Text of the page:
Arbitration is a process by which an individual seeks reimbursement for monies they feel they are owed based on a contractual agreement or a specific non-contractual agreement.

Standard of Practice 17-4 of the REALTOR® Code of Ethics addresses entitlement to commissions and compensation in cooperative transactions that arise out of the business relationships between REALTORS® and between REALTORS® and their clients and customers.

NAR’s Code of Ethics and Arbitration Manual, Part Ten, Section 44, Duty and Privilege to Arbitrate.

Steps in the Arbitration Request Process

An arbitration request must be filed within 180 days after the closing of the transaction, if any, or within 180 days after the facts constituting the arbitrable matter could have been known in the exercise of reasonable diligence, whichever is later. The request is reviewed by a grievance tribunal comprised of members of the state’s professional standards committee to determine if the matter is the type of case that the association may arbitrate.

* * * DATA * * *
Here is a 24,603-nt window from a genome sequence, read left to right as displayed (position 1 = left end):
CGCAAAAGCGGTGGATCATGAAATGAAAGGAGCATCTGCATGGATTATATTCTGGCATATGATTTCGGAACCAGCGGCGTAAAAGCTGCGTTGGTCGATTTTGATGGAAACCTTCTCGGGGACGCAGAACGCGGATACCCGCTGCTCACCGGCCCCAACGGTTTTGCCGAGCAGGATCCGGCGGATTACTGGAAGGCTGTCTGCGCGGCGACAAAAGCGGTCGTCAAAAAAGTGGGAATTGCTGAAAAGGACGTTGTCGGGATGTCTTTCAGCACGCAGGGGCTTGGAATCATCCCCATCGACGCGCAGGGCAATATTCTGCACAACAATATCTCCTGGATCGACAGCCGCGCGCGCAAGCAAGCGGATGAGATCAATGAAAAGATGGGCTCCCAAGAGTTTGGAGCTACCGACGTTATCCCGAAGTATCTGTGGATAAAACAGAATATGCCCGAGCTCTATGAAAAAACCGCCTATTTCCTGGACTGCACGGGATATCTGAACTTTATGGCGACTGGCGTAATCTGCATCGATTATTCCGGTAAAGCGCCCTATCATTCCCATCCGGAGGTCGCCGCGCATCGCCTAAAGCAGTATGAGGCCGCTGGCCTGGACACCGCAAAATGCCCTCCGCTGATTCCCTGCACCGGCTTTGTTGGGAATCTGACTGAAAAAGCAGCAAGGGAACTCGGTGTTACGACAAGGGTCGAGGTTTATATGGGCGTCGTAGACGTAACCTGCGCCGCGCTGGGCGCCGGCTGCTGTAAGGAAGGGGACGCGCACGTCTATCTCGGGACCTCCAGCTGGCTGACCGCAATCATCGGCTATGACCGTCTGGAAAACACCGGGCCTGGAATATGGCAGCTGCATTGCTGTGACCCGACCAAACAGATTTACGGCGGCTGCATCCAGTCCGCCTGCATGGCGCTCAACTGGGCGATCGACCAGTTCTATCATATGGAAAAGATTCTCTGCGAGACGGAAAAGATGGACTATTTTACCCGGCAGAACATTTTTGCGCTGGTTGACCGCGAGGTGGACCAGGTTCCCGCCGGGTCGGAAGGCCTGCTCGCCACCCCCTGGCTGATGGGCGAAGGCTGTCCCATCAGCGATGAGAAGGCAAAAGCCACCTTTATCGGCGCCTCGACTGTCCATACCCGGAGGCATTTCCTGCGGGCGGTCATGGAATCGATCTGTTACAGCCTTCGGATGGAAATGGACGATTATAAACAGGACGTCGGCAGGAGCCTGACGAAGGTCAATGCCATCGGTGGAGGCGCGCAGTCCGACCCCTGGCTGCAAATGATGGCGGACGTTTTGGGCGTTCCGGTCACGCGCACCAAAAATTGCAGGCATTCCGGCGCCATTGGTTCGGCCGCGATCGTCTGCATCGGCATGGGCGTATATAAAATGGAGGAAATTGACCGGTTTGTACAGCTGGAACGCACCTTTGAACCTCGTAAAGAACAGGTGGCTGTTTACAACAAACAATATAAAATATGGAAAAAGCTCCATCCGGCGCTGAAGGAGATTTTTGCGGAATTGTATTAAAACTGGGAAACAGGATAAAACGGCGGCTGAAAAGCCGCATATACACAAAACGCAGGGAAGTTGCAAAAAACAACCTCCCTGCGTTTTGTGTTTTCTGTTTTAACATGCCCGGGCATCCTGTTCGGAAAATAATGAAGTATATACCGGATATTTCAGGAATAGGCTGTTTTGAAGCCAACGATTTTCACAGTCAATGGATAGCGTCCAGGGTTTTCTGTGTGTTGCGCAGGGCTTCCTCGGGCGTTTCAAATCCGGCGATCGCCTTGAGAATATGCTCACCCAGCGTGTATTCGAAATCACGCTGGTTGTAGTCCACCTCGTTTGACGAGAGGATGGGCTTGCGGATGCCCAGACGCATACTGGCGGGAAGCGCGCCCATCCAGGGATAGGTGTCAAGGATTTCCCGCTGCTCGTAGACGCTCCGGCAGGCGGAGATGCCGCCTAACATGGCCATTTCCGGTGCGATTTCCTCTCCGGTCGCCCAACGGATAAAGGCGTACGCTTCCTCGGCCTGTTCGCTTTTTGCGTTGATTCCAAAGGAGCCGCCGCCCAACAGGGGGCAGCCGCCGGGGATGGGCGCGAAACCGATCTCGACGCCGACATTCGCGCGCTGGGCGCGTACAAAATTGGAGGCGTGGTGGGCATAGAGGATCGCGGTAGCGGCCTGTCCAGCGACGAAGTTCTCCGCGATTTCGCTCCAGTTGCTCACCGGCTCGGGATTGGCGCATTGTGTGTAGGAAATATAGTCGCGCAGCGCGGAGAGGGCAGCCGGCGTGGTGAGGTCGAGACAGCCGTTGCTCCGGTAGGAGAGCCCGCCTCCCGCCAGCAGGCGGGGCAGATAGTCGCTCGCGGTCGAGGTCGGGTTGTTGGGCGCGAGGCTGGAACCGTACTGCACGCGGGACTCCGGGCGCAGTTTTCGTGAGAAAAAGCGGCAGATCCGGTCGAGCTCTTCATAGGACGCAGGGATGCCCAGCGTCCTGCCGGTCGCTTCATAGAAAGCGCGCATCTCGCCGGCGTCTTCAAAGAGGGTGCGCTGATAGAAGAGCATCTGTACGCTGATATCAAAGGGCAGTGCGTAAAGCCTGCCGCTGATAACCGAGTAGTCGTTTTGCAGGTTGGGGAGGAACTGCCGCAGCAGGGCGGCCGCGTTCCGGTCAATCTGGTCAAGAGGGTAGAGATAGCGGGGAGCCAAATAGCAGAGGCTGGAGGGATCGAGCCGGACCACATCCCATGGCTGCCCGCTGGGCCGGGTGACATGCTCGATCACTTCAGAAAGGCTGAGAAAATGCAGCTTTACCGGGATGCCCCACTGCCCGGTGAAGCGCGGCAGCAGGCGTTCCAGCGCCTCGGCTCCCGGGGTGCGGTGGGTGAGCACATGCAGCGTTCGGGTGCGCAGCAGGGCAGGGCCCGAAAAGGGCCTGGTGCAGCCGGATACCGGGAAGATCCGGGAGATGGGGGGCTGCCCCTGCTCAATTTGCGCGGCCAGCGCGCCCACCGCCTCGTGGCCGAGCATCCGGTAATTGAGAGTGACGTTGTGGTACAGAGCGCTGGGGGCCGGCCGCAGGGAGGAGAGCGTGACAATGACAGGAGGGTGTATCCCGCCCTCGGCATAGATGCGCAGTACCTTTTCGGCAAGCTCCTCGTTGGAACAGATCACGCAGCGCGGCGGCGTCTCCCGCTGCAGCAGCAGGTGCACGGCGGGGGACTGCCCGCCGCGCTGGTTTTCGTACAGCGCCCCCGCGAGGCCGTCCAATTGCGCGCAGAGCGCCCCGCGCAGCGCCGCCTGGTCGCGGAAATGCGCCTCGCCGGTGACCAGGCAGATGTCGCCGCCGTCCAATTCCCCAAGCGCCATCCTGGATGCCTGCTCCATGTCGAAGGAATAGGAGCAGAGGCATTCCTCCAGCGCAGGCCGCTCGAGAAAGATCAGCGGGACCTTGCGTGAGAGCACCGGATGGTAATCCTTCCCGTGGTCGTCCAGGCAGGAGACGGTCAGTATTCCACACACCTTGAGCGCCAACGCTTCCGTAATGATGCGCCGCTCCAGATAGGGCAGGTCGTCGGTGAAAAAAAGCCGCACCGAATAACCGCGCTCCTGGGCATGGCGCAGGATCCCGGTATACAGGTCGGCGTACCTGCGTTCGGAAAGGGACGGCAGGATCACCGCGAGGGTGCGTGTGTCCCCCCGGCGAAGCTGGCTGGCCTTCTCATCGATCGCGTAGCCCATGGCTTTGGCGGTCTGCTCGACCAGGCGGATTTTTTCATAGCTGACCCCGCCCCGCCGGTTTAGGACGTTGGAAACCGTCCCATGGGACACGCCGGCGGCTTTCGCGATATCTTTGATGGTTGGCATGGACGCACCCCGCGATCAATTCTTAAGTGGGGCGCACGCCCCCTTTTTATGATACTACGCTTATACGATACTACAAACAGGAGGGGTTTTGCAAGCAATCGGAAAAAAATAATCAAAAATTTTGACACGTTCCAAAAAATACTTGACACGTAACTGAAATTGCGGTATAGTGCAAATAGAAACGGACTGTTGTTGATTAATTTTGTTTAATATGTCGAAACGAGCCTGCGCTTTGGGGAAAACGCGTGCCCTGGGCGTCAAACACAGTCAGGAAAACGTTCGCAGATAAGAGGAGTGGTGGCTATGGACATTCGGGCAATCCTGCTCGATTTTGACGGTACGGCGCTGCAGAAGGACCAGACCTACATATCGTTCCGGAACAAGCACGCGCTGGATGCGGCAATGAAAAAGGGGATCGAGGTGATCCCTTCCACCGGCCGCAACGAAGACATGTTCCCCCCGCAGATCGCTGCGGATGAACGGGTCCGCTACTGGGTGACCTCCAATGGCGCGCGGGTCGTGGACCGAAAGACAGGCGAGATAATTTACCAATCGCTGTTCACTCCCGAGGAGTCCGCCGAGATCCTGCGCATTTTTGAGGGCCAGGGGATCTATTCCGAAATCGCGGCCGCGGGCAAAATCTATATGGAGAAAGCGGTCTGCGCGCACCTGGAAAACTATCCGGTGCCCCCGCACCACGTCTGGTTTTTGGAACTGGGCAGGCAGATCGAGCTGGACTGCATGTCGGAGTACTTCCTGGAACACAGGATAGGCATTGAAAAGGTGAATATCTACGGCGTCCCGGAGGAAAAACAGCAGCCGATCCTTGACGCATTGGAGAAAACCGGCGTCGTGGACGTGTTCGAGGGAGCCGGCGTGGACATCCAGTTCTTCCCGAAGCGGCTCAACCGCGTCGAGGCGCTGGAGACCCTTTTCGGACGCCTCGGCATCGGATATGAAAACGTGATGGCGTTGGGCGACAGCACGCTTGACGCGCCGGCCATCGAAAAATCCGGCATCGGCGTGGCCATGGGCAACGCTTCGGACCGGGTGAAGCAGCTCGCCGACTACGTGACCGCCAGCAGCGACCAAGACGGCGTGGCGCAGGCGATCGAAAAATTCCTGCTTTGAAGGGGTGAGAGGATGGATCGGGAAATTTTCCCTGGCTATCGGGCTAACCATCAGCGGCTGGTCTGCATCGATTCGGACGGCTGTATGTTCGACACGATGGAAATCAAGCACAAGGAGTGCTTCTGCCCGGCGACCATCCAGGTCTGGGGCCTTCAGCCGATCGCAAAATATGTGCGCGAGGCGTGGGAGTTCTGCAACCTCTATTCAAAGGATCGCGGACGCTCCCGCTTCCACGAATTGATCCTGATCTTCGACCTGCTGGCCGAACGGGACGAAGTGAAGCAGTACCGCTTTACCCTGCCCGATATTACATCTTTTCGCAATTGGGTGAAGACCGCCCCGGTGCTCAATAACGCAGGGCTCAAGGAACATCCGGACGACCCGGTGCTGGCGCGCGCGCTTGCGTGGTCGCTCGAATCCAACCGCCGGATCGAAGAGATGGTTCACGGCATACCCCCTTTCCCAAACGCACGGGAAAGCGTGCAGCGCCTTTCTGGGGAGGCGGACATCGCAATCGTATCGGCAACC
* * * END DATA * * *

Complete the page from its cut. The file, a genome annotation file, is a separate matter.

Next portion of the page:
The grievance tribunal may forward the request to a hearing panel or dismiss the request. If the grievance tribunal finds the request is lacking in form or is not, as alleged, the type of case the association may arbitrate, the grievance tribunal will have the request returned to the complainant with information regarding the procedures by which the complainant may appeal the grievance tribunal’s decision.

The burden of proof at an arbitration hearing is “preponderance of evidence.”

An arbitration decision may not be “appealed”, but rather a Request for Procedural Review may be filed, which must be based on a deprivation of fundamental “due process.”

Note: Grievance tribunals will only consider the arbitration request and documents uploaded with the arbitration request at the time of submission. Additional documents added to the arbitration request after submission may be admitted at hearing subject to the hearing officer’s determination of relevancy.

File arbitration request